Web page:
This is the fifth part of a blog series about Telegraf, InfluxDB and Grafana where we use vSphere performance data as our metric data.
These posts build on each other, but you should hopefully be able to use them as reference if you’re just jumping in to a specific post.
In the last post we discussed the Grouping and Filtering feature in Grafana. Now let’s check out variables which we can use to filter our panels based on the selected value(s) which lets us create dynamic dashboards
Filtering becomes much more interesting when we add in variables to a dashboard. Let’s use an example where we take a look at VM metrics and filter this on the hosts the VMs are running on.
Create new variable
For this we first add a variable for hosts. To do this we click the settings icon at the top right of the dashboard
Now click Variables on the left, followed by Add variable. This will take us to the New variable page
First we give the variable a name (host), and optionally a label (ESXi host). Select the datasource (Telegraf-vsphere) and what refresh interval it will use. Normally you’ll select either On Dashboard Load or On Time Range Change. The latter will update more frequent.
In the query field you’ll add the query that selects the options for our variable. For Influx we use tags, and as we want to list the hosts we write a query for displaying the tag values for esxhostname.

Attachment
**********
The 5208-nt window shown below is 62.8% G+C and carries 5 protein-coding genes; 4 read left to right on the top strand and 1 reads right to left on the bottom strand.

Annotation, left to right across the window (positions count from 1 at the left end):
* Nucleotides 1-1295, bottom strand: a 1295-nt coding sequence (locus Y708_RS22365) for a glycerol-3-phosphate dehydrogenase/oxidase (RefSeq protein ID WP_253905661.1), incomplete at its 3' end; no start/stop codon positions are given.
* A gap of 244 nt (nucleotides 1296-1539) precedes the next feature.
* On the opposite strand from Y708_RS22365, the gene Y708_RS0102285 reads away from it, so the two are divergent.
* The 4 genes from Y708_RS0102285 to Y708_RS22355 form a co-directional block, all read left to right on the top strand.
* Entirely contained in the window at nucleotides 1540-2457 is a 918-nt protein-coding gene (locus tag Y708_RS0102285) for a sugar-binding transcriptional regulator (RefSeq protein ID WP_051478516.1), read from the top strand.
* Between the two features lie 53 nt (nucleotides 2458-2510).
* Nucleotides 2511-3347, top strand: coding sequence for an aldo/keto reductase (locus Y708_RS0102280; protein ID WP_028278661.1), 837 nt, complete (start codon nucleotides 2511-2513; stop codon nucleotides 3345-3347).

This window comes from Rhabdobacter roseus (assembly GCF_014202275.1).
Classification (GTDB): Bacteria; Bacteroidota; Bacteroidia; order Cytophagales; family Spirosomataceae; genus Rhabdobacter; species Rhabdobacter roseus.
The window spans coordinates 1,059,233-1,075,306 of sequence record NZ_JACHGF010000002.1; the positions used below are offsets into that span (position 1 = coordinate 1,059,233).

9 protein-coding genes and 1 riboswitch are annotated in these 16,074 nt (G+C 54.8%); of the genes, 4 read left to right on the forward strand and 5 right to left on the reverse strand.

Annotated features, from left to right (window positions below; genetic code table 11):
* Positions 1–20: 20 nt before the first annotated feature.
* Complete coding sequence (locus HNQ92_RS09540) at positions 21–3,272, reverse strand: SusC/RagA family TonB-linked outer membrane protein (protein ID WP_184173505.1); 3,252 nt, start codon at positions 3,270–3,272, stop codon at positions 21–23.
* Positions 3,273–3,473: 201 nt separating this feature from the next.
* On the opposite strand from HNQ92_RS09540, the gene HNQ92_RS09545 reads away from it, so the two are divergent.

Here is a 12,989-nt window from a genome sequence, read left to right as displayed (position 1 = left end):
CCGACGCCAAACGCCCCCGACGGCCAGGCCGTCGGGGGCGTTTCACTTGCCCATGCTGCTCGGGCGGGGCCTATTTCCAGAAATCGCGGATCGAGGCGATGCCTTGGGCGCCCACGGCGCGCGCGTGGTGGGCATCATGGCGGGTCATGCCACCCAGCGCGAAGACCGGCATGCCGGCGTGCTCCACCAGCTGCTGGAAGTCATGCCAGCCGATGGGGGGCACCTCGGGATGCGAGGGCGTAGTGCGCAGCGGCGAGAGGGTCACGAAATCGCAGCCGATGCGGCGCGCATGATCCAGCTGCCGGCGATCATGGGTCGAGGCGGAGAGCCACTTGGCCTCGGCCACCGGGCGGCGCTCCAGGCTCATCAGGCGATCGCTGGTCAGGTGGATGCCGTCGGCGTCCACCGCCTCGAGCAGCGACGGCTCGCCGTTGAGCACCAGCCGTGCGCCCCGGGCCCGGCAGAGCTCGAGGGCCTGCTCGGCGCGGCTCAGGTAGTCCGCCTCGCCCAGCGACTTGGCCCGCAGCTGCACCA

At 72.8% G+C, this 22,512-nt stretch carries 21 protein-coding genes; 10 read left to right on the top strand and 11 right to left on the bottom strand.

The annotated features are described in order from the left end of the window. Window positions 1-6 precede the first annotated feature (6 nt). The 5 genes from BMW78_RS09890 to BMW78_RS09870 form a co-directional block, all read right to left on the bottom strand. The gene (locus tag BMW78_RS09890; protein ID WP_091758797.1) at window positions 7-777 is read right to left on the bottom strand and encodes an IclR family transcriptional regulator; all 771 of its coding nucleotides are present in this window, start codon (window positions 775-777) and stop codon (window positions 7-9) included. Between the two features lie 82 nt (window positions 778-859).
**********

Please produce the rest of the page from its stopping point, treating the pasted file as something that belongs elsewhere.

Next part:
Note that there’s something to be aware of when it comes to how tags are handled by the InfluxDB database and how this can affect the tags returned by this query. We’ll discuss this towards the end of this post
If you’re not using InfluxDB please note that the variable queries is specific for the different data sources so be sure to check the Grafana documentation for the correct syntax.
Note that if the query returns values it will display a preview of them so you’ll know if your query is good.
Depending on the type of variable and the panels/dashboard you might want to select the option for Multi-value and/or the All option
Be sure to click Add (or Update) when you’re happy with the query and options. You should now get a list of the variables configured
Use the variable in queries
Back in the dashboard we’ll now have a variable dropdown present with our hosts. The next step is to make use of this in our panels.